Proof. Let be the first black vertex of P in, then must be in. Since is a black vertex non saturated, it must be. According to our Procedure, the edge has been added to M by the operation, but before this step, the edge must be added to M by the step, a contradiction. ■

Claim 2. There is no white vertex of P in.

Proof. Let be the last white vertex of P in, then must be in or in or in and. The vertex does not belong to, otherwise, since, the path must contain a vertex in, a contradiction with our choice of. If then according to our Procedure, the edge has been added to M by the operation when, but in the step, the edge must be added to M by the operation, a contradiction. If then and. In this case, the vertex does not belong to or to, otherwise must be added to M, so. But now the set must contain a vertex of P, a contradiction with Claim 1. ■

Suppose that G is an or G is an such that there is no edge of P connecting and. If then either contains a vertex of P or there is an edge of P connecting and, a contradiction. If then either contains a vertex of P or there is an edge of P connecting and, a contradiction. Therefore. But now the edge must be added to M by the operation, a contradiction.

Suppose now G is an and there is an edge of P connecting and. Let be the first edge of P connecting and. By Claim 1 and Claim 2,. Thus does not belong to. If then according to our choice of, the set must contain a vertex of P, a contradiction with Claim 1. Therefore. Since the vertex is a black non-saturated vertex, the edge does not belong to M, By our choice of the edge, the vertex must belong to. Now, the edge has been added to M by the operation. But before this step, the edge must be added to M by the operation, a contradiction. □

The following Table 1 illustrates a trace of the Procedure MAXMATCH for the in Figure 2 where a vertex in is denoted by.

3.2.2. α Is or

Note that the matching obtained by the Procedure MAXMATCH is ensured to be maximum because of the order of applying Match operations. In the case when is or, we must also design an order of applying Match operations and Split operations to ensure that the resulting matching is maximum. For this purpose, we will study first the structure of a M-augmenting path of a matching M of obtained by doing in an arbitrary order all possible Match operations then all possible Split operations (Lemma 12 and Lemma 13). Knowing this structure will enable us to design an order of applying Match operations (Procedure Match (G)) then developing a Procedure of a maximum matching M for or.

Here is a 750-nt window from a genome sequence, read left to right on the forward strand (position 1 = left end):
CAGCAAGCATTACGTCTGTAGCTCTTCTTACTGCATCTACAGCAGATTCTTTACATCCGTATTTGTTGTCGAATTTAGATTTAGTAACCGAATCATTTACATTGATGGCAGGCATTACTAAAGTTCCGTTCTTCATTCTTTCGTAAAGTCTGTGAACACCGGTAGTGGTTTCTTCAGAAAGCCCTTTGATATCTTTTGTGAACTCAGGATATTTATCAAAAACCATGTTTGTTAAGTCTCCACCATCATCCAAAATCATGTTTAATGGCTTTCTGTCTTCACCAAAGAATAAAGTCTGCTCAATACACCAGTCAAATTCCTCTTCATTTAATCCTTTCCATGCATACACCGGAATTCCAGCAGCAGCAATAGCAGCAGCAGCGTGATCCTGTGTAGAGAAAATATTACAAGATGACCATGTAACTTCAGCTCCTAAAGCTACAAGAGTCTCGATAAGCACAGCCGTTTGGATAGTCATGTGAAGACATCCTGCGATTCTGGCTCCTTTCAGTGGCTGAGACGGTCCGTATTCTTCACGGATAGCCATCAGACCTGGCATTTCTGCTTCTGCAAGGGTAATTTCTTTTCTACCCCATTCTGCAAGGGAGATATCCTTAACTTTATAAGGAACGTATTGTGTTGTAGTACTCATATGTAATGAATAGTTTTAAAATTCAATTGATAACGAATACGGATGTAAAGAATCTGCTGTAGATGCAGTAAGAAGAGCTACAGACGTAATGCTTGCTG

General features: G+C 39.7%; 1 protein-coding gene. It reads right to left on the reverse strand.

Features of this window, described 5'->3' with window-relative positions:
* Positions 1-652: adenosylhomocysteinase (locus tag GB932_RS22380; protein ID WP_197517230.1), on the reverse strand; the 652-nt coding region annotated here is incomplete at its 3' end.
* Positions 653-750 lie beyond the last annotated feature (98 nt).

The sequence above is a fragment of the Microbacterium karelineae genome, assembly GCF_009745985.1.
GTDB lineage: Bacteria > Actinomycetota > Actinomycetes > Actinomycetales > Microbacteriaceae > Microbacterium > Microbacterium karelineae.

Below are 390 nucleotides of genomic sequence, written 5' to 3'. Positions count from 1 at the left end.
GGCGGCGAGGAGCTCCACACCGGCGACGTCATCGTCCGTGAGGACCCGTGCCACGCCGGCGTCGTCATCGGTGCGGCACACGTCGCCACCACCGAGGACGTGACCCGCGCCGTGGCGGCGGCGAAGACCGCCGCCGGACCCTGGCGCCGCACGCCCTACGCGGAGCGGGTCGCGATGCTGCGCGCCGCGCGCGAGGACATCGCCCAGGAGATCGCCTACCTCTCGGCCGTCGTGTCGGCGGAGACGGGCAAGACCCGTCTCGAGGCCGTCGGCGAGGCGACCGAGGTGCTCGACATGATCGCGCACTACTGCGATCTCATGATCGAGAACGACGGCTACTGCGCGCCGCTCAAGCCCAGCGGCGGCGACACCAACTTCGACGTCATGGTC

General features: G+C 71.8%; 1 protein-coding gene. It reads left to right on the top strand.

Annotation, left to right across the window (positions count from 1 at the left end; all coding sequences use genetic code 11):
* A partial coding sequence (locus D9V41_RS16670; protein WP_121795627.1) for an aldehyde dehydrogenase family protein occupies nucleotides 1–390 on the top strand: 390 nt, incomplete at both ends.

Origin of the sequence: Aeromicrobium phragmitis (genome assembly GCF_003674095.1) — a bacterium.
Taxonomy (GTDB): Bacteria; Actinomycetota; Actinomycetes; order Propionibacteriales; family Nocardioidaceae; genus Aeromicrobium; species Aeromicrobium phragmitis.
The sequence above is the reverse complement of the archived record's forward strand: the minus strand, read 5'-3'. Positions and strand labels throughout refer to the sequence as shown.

Recall that when an edge xy is added to a matching M by a Match operation where and then x will be deleted from and y will be deleted from. In addition, we suppose here that Match operation associates labels with x and y as and when and respectively. Two monochromatic sets and of different color are called independent if form a stable set, non-independent otherwise.

Lemma 11. Let or, let M be a matching of G obtained when all possible Match operations have been performed. If there are at least two M-unsaturated vertices of different color then all the M-unsaturated vertices are located in at most three consecutive monochromatic sets and where.

Table 1. Illustration of procedure MAXMATCH for the in Figure 2.

Proof. By the hypothesis of the Lemma, all the M-unsaturated vertices must be in independent sets. Obviously any three consecutive sets are independent and the maximum number of independent sets is three. □

Assume that or and M is a matching of G obtained when all possible Match operations have been performed (in an arbitrary order). The following Procedure determines the sets which are the possible location of M-unsaturated vertices. Note that when, the sets and are consecutive.

Procedure M-unsaturated vertices (G, M)

1) Find the small index for which

2) if there is no such s then return M is maximum

else

3) if or then

//when and, does not exist, when and,

4) if then return and

5) else return

else // and

6) if then return

7) else if then return

8) else return

According to Lemma 11, one of the two M-unsaturated vertices of any M-augmenting path in G is in and the second in, or one in and the second in. Consider first a M-augmenting path in G which its M-unsaturated vertices are in and in.